MYC and BCL2 translocations as well as TP53 deletion/mutation are known risk factors in diffuse large B-cell lymphoma (DLBCL) but their interplay is not well understood.
In this retrospective cohort study, we evaluated the combined prognostic impact of TP53 deletion and mutation status, MYC and BCL2 genomic breaks in tumor samples of 101 DLBCL patients. The cohort included 53 cases with MYC rearrangements (MYC+).
TP53 deletions/mutations (TP53+) were found in 32 of 101 lymphomas and were equally distributed between MYC+ and MYC− cases (35.8% vs. 27.1%). TP53+ lymphomas had lower responses to treatment than TP53− (complete remission 34.4% vs. 60.9%; P = 0.01). TP53 alteration was the dominant independent prognostic factor in multivariate analysis (P = 0.01). Overall survival (OS) varied considerably between subgroups with different genomic alterations: Patients with sole MYC translocation, and interestingly, with triple MYC+/BCL2+/TP53+ aberration had favorable outcomes (median OS not reached) similar to patients without genomic alterations (median OS 65 months). In contrast, patients with MYC+/BCL2+/TP53− double-hit lymphomas (DHL) (28 months), MYC+/BCL2−/TP53+ lymphomas (10 months) or sole TP53 mutation/deletion (12 months) had a poor median OS. Our findings demonstrate differences in OS of DLBCL patients depending on absence or presence of single or combined genetic alterations of MYC, BCL2, and TP53. Cooccurrence of TP53 and BCL2 aberrations ameliorated the poor prognostic impact of single TP53+ or BCL2+ in MYC positive patients.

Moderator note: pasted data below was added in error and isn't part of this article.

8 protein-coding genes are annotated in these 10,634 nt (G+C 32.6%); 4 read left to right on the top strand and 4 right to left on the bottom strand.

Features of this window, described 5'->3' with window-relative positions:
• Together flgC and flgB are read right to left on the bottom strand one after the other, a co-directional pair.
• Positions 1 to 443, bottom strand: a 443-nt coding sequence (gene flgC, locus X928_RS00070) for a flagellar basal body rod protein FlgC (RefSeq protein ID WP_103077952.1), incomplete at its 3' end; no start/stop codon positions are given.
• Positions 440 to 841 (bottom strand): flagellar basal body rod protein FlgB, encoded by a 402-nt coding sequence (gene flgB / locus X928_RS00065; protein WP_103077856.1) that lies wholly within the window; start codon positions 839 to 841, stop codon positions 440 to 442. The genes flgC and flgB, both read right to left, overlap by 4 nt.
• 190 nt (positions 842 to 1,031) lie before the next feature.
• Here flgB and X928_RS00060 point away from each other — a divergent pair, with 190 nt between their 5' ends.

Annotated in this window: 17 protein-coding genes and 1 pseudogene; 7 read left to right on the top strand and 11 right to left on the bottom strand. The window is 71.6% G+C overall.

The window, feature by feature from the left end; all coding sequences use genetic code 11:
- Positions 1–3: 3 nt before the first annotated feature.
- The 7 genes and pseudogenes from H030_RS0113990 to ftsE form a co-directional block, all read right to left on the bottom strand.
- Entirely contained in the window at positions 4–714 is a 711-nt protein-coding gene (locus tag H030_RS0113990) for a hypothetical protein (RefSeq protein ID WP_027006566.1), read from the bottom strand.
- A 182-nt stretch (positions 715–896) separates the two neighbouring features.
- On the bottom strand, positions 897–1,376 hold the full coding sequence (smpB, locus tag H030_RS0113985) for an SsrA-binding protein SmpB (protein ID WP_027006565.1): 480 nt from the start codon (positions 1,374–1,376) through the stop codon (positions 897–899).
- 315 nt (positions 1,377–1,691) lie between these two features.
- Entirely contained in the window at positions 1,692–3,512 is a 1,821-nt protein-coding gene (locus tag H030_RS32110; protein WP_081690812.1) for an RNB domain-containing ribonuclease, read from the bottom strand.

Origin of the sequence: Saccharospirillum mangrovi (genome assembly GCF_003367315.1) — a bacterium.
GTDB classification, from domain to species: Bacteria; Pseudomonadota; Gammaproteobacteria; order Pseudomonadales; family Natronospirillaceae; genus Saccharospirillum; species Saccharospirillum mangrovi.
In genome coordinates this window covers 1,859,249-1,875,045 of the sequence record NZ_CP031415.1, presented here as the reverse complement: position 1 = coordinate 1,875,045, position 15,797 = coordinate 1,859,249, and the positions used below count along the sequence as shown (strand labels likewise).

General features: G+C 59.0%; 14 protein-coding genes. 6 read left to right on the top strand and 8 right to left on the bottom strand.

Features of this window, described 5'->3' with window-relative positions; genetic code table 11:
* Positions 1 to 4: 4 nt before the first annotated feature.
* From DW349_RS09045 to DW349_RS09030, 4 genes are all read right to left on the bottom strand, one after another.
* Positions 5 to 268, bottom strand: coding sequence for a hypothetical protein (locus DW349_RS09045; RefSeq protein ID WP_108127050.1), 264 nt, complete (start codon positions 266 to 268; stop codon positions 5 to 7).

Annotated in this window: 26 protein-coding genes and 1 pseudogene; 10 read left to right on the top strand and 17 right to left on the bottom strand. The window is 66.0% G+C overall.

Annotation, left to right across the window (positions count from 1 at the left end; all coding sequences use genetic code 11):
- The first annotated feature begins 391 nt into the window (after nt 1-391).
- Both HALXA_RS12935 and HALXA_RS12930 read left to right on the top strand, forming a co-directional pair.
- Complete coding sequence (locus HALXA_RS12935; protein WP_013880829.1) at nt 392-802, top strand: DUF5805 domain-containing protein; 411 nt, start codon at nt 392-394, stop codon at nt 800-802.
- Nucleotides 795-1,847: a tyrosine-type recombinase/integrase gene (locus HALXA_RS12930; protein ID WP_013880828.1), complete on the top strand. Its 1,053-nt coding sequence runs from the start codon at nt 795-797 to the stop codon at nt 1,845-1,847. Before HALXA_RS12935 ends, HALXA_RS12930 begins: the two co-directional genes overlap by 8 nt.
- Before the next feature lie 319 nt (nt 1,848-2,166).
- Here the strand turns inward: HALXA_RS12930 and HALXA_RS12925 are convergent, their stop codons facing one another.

This pilot study generates evidence for the complex interplay between the alterations of genetic pathways in DLBCL, which goes beyond the concept of DHL. The variable survival of DLBCL patients dependent on single or combined alterations in the TP53, MYC, and BCL2 genes indicates the need for comprehensive genomic diagnosis.